The process‑disruption hypothesis: how spelling and typing skill affects written composition process and product
Journal article, Peer reviewed
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Original versionPsychological Research, 2022. 10.1007/s00426-021-01625-z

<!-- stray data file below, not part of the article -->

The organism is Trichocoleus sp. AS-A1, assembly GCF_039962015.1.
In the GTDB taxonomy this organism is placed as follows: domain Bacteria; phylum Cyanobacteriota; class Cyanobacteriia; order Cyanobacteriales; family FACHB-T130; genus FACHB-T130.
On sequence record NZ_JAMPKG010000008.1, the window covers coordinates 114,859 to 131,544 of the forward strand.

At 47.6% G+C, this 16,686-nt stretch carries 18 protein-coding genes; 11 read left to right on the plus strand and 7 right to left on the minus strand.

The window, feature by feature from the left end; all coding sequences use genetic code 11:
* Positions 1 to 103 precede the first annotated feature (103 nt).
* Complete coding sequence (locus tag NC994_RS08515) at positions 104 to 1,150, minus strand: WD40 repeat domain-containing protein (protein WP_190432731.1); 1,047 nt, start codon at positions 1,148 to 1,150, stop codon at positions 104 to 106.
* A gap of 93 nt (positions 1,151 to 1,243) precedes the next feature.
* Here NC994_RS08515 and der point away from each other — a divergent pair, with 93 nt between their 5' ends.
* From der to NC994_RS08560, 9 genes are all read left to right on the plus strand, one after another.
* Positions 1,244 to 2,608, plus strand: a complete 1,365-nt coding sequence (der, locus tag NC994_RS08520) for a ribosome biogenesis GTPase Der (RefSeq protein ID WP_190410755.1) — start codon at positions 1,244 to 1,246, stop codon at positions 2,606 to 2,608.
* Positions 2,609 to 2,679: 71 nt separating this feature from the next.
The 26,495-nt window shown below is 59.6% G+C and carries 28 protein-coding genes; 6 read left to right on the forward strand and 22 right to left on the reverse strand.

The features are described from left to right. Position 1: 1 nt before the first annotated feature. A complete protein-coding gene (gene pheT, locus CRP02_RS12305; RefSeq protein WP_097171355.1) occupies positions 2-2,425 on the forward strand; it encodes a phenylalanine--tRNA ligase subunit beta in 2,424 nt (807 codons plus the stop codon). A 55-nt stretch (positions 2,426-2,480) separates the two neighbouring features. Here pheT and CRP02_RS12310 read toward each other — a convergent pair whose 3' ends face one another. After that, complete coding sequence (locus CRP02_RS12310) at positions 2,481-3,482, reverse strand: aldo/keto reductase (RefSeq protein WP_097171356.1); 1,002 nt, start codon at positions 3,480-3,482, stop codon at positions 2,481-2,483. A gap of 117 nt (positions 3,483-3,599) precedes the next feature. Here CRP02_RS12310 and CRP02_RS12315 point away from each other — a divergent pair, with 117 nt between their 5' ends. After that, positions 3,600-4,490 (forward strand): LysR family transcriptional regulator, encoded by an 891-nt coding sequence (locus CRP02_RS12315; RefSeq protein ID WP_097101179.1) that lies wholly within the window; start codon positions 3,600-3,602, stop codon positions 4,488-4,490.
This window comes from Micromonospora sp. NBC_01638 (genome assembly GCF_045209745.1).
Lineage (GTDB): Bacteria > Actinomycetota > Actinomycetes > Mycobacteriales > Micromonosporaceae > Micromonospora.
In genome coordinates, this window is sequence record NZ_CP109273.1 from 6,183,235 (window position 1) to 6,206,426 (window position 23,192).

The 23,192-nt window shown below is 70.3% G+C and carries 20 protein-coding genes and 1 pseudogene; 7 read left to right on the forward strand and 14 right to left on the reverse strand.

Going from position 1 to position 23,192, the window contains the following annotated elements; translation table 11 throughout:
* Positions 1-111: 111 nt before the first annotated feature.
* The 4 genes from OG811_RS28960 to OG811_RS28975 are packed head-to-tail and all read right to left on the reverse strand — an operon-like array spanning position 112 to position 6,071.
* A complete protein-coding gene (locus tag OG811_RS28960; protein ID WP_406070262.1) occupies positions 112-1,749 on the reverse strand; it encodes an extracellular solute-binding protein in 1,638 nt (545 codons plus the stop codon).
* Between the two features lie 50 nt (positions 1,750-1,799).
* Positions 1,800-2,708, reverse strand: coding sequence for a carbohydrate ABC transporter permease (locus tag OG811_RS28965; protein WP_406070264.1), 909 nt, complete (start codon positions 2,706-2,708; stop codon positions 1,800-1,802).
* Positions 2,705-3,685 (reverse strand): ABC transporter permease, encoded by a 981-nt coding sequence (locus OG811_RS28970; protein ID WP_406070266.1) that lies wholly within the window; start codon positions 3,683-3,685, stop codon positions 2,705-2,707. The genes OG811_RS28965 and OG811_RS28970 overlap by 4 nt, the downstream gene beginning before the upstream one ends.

This study investigates the possibility that lack of fluency in spelling and/or typing disrupts writing processes in such a way as to cause damage to the substance (content and structure) of the resulting text. 101 children (mean age 11 years 10 months), writing in a relatively shallow orthography (Norwegian), composed argumentative essays using a simple text editor that provided accurate timing for each keystroke. Production fluency was assessed in terms of both within-word and word-initial interkey intervals and pause counts. We also assessed the substantive quality of completed texts. Students also performed tasks in which we recorded time to pressing keyboard keys in response to spoken letter names (a keyboard knowledge measure), response time and interkey intervals when spelling single, spoken words (spelling fluency), and interkey intervals when typing a simple sentence from memory (transcription fluency). Analysis by piecewise structural equation modelling gave clear evidence that all three of these measures predict fluency when composing full text. Students with longer mid-word interkey intervals when composing full text tended to produce texts with slightly weaker theme development. However, we found no other effects of composition fluency measures on measures of the substantive quality of the completed text. Our findings did not, therefore, provide support for the process-disruption hypothesis, at least in the context of upper-primary students writing in a shallow orthography.